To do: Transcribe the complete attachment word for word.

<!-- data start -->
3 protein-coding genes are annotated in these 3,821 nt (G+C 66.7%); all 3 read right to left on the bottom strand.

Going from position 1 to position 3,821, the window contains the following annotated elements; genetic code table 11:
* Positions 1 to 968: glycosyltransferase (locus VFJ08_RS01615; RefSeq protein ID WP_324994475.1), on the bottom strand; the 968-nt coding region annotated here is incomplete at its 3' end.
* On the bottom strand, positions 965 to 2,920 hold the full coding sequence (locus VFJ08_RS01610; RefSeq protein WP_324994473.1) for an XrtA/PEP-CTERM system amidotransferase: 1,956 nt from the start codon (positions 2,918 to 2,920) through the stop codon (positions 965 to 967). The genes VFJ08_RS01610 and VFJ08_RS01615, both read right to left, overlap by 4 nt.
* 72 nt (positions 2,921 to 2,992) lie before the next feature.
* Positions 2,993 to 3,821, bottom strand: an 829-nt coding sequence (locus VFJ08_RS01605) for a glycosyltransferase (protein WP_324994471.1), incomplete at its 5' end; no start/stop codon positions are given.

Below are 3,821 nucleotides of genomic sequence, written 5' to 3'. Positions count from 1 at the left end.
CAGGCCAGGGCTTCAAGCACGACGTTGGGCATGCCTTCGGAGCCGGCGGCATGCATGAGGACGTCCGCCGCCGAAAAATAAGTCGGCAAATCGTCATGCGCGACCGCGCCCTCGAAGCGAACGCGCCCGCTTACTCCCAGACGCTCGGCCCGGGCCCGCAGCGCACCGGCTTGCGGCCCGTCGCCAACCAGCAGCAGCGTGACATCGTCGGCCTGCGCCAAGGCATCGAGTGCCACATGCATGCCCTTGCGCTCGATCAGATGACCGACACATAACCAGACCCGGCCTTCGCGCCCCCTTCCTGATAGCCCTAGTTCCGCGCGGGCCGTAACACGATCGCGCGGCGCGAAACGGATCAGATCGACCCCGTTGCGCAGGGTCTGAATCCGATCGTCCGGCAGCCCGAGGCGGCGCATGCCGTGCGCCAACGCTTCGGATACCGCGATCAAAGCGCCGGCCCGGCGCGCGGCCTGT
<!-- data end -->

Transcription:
3 protein-coding genes are annotated in these 3,821 nt (G+C 66.7%); all 3 read right to left on the bottom strand.

Going from position 1 to position 3,821, the window contains the following annotated elements; genetic code table 11:
* Positions 1 to 968: glycosyltransferase (locus VFJ08_RS01615; RefSeq protein ID WP_324994475.1), on the bottom strand; the 968-nt coding region annotated here is incomplete at its 3' end.
* On the bottom strand, positions 965 to 2,920 hold the full coding sequence (locus VFJ08_RS01610; RefSeq protein WP_324994473.1) for an XrtA/PEP-CTERM system amidotransferase: 1,956 nt from the start codon (positions 2,918 to 2,920) through the stop codon (positions 965 to 967). The genes VFJ08_RS01610 and VFJ08_RS01615, both read right to left, overlap by 4 nt.
* 72 nt (positions 2,921 to 2,992) lie before the next feature.
* Positions 2,993 to 3,821, bottom strand: an 829-nt coding sequence (locus VFJ08_RS01605) for a glycosyltransferase (protein WP_324994471.1), incomplete at its 5' end; no start/stop codon positions are given.

Below are 3,821 nucleotides of genomic sequence, written 5' to 3'. Positions count from 1 at the left end.
CAGGCCAGGGCTTCAAGCACGACGTTGGGCATGCCTTCGGAGCCGGCGGCATGCATGAGGACGTCCGCCGCCGAAAAATAAGTCGGCAAATCGTCATGCGCGACCGCGCCCTCGAAGCGAACGCGCCCGCTTACTCCCAGACGCTCGGCCCGGGCCCGCAGCGCACCGGCTTGCGGCCCGTCGCCAACCAGCAGCAGCGTGACATCGTCGGCCTGCGCCAAGGCATCGAGTGCCACATGCATGCCCTTGCGCTCGATCAGATGACCGACACATAACCAGACCCGGCCTTCGCGCCCCCTTCCTGATAGCCCTAGTTCCGCGCGGGCCGTAACACGATCGCGCGGCGCGAAACGGATCAGATCGACCCCGTTGCGCAGGGTCTGAATCCGATCGTCCGGCAGCCCGAGGCGGCGCATGCCGTGCGCCAACGCTTCGGATACCGCGATCAAAGCGCCGGCCCGGCGCGCGGCCTGT